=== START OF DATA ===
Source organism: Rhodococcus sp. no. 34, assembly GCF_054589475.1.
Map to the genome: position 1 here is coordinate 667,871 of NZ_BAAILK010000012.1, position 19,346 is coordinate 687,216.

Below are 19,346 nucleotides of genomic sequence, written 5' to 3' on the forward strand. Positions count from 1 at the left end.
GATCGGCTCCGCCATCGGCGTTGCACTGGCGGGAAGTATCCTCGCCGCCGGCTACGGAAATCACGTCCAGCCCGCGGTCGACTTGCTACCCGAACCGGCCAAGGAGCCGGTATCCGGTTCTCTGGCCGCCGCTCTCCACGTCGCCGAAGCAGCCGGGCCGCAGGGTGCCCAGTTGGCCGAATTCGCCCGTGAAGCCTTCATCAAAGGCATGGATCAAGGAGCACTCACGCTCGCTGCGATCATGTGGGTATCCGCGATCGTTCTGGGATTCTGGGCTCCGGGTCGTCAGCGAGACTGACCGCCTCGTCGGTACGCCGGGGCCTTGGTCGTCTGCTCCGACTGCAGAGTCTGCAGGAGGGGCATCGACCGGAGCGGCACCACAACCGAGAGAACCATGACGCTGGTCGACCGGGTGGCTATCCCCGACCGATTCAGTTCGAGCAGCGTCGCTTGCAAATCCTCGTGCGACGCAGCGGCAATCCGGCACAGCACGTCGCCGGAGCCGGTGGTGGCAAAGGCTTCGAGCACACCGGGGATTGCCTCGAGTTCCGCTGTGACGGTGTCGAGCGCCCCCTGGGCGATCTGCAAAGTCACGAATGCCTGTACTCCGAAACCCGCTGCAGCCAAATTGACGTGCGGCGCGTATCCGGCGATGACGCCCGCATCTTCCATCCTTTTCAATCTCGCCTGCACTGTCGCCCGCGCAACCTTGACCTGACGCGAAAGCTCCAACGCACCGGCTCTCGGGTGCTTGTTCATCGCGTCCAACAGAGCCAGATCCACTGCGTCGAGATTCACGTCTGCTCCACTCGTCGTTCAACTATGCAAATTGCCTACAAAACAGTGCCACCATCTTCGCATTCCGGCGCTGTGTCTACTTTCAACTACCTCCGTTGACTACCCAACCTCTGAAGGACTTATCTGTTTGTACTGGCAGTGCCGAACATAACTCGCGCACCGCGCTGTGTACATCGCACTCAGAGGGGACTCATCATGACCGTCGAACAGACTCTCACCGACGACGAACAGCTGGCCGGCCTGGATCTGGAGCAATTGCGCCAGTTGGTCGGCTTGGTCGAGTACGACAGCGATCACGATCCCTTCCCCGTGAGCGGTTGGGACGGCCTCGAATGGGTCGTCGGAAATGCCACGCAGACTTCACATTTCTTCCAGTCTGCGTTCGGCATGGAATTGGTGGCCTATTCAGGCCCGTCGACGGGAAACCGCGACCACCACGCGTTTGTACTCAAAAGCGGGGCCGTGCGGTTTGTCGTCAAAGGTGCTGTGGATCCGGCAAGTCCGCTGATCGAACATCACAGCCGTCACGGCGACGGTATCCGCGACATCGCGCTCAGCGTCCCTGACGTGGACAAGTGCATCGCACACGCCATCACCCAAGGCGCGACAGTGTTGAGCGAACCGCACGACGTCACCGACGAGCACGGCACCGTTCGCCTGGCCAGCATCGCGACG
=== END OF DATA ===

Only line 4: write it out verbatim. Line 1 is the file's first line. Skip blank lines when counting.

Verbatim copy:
GATCGGCTCCGCCATCGGCGTTGCACTGGCGGGAAGTATCCTCGCCGCCGGCTACGGAAATCACGTCCAGCCCGCGGTCGACTTGCTACCCGAACCGGCCAAGGAGCCGGTATCCGGTTCTCTGGCCGCCGCTCTCCACGTCGCCGAAGCAGCCGGGCCGCAGGGTGCCCAGTTGGCCGAATTCGCCCGTGAAGCCTTCATCAAAGGCATGGATCAAGGAGCACTCACGCTCGCTGCGATCATGTGGGTATCCGCGATCGTTCTGGGATTCTGGGCTCCGGGTCGTCAGCGAGACTGACCGCCTCGTCGGTACGCCGGGGCCTTGGTCGTCTGCTCCGACTGCAGAGTCTGCAGGAGGGGCATCGACCGGAGCGGCACCACAACCGAGAGAACCATGACGCTGGTCGACCGGGTGGCTATCCCCGACCGATTCAGTTCGAGCAGCGTCGCTTGCAAATCCTCGTGCGACGCAGCGGCAATCCGGCACAGCACGTCGCCGGAGCCGGTGGTGGCAAAGGCTTCGAGCACACCGGGGATTGCCTCGAGTTCCGCTGTGACGGTGTCGAGCGCCCCCTGGGCGATCTGCAAAGTCACGAATGCCTGTACTCCGAAACCCGCTGCAGCCAAATTGACGTGCGGCGCGTATCCGGCGATGACGCCCGCATCTTCCATCCTTTTCAATCTCGCCTGCACTGTCGCCCGCGCAACCTTGACCTGACGCGAAAGCTCCAACGCACCGGCTCTCGGGTGCTTGTTCATCGCGTCCAACAGAGCCAGATCCACTGCGTCGAGATTCACGTCTGCTCCACTCGTCGTTCAACTATGCAAATTGCCTACAAAACAGTGCCACCATCTTCGCATTCCGGCGCTGTGTCTACTTTCAACTACCTCCGTTGACTACCCAACCTCTGAAGGACTTATCTGTTTGTACTGGCAGTGCCGAACATAACTCGCGCACCGCGCTGTGTACATCGCACTCAGAGGGGACTCATCATGACCGTCGAACAGACTCTCACCGACGACGAACAGCTGGCCGGCCTGGATCTGGAGCAATTGCGCCAGTTGGTCGGCTTGGTCGAGTACGACAGCGATCACGATCCCTTCCCCGTGAGCGGTTGGGACGGCCTCGAATGGGTCGTCGGAAATGCCACGCAGACTTCACATTTCTTCCAGTCTGCGTTCGGCATGGAATTGGTGGCCTATTCAGGCCCGTCGACGGGAAACCGCGACCACCACGCGTTTGTACTCAAAAGCGGGGCCGTGCGGTTTGTCGTCAAAGGTGCTGTGGATCCGGCAAGTCCGCTGATCGAACATCACAGCCGTCACGGCGACGGTATCCGCGACATCGCGCTCAGCGTCCCTGACGTGGACAAGTGCATCGCACACGCCATCACCCAAGGCGCGACAGTGTTGAGCGAACCGCACGACGTCACCGACGAGCACGGCACCGTTCGCCTGGCCAGCATCGCGACG